Search charity stores thoroughly and carefully, even where you might not think there will be games. Games can be stocked with the books, VHS tapes, DVDs, and CDs. Consoles are usually in electronics but depending on the store something video game related could be anywhere. Plus if you see a game console, even if you are not interested in buying it, look to see if there is a game in cartridge slot or disc tray or if a valuable or uncommon accessory is attached to it.

If you have a smartphone, use it to check prices with your online method of choice.

If dealing with a seller at a flea market or garage sale, don't be afraid to talk to them to ask for a better deal or to haggle a bit. Most people just want cash fast for the item unless they are a dedicated reseller going by E-Bay prices.

Having a set number in mind for what you will pay for a game or console can keep you from overspending. I when going to thrift store will not pay over five dollars for a game (not that I'm not going to pay more than that if I found Earthbound for ten bucks or some game I really want to play for six dollars of course, but five is my general price point of ) and twenty dollars for a console.

Good deals can be found on retail game sites like JJ Games and Lukie Games. Search for the systems that have cosmetic damage like my perfectly in working order DSI with a small deep scratch on the cover I bought for thirty plus got a free game with the points they give you.


A Brief look at what this kind of hard work can do if you have patience and time, as earlier this year I decided I wanted a slim PS2 and some games.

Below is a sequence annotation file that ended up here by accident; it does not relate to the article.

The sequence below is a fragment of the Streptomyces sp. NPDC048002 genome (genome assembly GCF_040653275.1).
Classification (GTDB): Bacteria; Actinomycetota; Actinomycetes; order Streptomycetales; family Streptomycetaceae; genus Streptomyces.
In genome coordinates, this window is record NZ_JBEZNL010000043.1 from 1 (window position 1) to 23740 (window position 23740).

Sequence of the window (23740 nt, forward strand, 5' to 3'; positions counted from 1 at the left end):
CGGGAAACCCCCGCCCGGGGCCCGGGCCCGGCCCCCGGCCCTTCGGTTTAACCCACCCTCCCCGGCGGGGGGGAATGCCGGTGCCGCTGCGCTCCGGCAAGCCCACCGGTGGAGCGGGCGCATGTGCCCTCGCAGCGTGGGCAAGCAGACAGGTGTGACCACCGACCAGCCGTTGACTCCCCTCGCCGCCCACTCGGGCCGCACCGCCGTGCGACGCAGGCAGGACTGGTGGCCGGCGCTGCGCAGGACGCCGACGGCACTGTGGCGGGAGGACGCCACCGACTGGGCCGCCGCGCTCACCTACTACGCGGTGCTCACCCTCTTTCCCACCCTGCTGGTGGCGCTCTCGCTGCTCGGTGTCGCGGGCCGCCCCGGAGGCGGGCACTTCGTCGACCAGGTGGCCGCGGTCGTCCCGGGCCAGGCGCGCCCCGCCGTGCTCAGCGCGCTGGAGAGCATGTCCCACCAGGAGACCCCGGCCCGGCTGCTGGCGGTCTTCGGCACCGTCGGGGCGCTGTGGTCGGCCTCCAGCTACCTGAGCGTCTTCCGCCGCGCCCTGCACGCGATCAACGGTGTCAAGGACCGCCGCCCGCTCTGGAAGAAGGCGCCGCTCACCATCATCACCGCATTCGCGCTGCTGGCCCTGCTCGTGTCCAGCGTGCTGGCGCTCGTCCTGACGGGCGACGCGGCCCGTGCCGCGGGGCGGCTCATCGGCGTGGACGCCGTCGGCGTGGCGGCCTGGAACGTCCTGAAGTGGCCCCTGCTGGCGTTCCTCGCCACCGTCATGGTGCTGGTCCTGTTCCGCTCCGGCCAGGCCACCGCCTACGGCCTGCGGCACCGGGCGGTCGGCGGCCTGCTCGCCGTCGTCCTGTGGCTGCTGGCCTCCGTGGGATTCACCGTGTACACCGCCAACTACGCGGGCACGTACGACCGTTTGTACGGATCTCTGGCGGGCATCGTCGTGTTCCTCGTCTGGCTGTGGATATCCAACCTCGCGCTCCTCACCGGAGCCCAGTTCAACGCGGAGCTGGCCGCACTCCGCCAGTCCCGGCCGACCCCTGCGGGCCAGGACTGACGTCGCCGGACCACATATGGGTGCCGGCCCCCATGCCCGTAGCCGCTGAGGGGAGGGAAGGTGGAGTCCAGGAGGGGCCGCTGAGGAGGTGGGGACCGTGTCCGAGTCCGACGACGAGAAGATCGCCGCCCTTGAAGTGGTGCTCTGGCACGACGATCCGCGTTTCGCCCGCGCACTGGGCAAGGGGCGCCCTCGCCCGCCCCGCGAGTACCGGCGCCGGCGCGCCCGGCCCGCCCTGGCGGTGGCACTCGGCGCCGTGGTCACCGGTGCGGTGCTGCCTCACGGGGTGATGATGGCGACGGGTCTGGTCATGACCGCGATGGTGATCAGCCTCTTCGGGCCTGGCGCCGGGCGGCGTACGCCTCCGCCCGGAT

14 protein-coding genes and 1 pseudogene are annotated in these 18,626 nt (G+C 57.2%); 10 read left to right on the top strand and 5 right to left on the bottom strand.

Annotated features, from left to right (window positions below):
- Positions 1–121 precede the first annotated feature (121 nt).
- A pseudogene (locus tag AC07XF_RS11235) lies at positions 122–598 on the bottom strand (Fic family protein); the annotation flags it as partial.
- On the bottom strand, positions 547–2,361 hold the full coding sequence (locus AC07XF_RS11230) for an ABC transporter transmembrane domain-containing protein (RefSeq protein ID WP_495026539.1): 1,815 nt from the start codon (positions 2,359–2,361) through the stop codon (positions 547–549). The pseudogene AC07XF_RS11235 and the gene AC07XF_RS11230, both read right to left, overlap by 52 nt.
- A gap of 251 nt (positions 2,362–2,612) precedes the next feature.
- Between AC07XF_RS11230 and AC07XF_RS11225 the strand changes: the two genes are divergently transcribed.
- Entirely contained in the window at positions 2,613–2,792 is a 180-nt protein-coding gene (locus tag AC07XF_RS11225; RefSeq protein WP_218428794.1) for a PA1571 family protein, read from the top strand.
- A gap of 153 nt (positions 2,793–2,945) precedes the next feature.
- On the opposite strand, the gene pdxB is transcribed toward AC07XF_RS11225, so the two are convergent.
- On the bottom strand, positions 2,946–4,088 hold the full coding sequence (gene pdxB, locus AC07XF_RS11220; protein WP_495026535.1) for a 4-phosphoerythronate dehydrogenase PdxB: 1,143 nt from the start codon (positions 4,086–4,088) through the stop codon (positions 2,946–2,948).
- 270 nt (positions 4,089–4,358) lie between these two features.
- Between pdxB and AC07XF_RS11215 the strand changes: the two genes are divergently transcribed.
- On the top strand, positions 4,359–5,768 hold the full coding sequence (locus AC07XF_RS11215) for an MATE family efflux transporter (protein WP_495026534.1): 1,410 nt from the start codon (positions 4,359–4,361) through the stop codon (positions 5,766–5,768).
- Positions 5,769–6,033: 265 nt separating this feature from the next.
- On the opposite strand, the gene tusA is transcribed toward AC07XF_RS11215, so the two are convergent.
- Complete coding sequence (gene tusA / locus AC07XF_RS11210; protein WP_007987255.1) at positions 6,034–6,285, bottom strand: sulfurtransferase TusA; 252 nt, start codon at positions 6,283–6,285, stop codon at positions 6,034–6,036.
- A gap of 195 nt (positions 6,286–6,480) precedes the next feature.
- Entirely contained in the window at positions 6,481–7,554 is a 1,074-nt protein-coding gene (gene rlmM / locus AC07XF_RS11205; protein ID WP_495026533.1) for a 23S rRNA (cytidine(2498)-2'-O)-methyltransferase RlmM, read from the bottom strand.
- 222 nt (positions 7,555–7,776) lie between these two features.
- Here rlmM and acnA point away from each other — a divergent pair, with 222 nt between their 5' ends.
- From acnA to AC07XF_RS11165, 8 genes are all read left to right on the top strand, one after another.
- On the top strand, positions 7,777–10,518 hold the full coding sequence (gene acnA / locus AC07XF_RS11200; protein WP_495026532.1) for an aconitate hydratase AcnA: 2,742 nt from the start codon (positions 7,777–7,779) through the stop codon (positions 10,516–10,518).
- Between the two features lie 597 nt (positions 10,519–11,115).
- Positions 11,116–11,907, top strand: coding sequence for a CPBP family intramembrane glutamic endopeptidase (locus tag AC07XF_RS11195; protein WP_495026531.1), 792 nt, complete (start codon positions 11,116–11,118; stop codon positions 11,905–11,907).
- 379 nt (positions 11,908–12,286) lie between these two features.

Hitting E-bay for about two weeks, looking at a ton of posts and losing quite a few good auctions, I finally won on a decent one. A slim PS2 with the composite A/V cables, one controller, one power cord and a few games. The games were GTA: San Andreas, Simpson's Hit N' Run, Narnia, Flushed Away and a random baseball game. I messaged the seller and asked if he could switch the baseball title for another one, and he switched it to Need For Speed: Hot Pursuit 2.

That package was fifty-nine dollars and free shipping. However, when the PS2 arrived it had problems playing due to an issue with the hinge on the disk drive cover. So the wonderful reseller sent me another working PS2 and told me to keep the other one for my inconvenience.

The 'broken' PS2 works if it has a small weight on the drive's hinge so that is two PS2s and games and a composite cable for under sixty dollars.

I now have about thirty plus games and my cost added up to about one hundred and fifty dollars total over almost seven months for items that added up to about three hundred dollars on the website Video Game Price Charting.

Anyone can get at least some of the games they want for not a lot of money if they just take to time to learn about gaming history and lore and take the time to thoroughly scour in each dark corner looking for what they want.

Hope you enjoyed this incomplete guide to cheap game collecting and happy hunting!

- Thomas Spychalski

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A Rough Guide to Retro Video Game Collecting

One of the biggest questions you hear across retro gaming communities is where to find retro video games and where to find them cheap....